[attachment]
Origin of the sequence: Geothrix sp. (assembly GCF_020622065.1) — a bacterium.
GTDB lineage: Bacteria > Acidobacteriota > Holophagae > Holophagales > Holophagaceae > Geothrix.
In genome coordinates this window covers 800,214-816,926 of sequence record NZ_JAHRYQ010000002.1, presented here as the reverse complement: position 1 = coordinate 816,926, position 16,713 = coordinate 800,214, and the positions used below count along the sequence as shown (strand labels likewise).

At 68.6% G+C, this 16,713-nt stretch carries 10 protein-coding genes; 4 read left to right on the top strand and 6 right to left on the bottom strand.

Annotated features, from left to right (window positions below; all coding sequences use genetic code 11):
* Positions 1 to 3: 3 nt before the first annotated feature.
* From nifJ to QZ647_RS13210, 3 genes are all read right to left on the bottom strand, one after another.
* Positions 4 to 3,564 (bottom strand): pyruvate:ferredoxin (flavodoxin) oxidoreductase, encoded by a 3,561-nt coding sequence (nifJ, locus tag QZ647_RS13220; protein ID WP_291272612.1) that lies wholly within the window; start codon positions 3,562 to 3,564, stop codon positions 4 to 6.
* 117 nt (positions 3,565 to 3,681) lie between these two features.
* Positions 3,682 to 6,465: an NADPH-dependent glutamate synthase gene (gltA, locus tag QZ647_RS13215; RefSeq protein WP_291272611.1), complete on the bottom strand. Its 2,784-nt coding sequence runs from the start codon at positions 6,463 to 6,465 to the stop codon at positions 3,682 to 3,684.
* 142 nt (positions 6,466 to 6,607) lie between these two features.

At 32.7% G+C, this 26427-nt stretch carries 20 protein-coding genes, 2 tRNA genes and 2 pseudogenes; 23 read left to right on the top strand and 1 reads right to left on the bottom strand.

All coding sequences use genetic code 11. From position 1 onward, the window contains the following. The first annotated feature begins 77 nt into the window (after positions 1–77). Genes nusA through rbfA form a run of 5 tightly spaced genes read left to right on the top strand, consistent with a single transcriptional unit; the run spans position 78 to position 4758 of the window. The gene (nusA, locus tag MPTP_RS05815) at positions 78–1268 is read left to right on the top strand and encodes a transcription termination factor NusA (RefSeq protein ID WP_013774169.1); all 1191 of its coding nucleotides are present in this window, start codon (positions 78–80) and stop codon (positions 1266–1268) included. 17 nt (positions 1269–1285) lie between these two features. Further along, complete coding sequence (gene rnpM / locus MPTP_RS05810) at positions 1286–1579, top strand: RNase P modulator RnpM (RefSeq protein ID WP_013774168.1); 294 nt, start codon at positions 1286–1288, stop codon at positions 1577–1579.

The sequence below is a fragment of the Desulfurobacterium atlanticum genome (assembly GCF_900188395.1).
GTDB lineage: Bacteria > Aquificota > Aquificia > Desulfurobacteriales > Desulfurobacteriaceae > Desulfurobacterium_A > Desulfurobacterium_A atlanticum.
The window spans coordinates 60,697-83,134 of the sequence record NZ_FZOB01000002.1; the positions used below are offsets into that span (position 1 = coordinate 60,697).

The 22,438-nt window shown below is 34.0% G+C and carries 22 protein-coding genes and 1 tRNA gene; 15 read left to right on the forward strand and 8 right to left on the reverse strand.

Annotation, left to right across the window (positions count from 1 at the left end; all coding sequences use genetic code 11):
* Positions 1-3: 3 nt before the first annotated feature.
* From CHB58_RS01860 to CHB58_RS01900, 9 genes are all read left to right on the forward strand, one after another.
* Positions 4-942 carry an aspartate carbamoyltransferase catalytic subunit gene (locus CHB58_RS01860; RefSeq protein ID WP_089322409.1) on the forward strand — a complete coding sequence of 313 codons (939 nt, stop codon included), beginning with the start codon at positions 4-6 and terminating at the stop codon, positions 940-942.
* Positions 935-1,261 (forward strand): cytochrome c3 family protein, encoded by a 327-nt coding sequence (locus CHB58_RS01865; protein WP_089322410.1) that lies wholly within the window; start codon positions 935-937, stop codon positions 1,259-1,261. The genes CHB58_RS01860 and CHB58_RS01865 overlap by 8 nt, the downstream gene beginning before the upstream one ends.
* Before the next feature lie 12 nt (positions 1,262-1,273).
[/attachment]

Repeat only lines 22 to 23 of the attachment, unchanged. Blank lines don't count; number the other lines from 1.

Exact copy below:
* Positions 935-1,261 (forward strand): cytochrome c3 family protein, encoded by a 327-nt coding sequence (locus CHB58_RS01865; protein WP_089322410.1) that lies wholly within the window; start codon positions 935-937, stop codon positions 1,259-1,261. The genes CHB58_RS01860 and CHB58_RS01865 overlap by 8 nt, the downstream gene beginning before the upstream one ends.
* Before the next feature lie 12 nt (positions 1,262-1,273).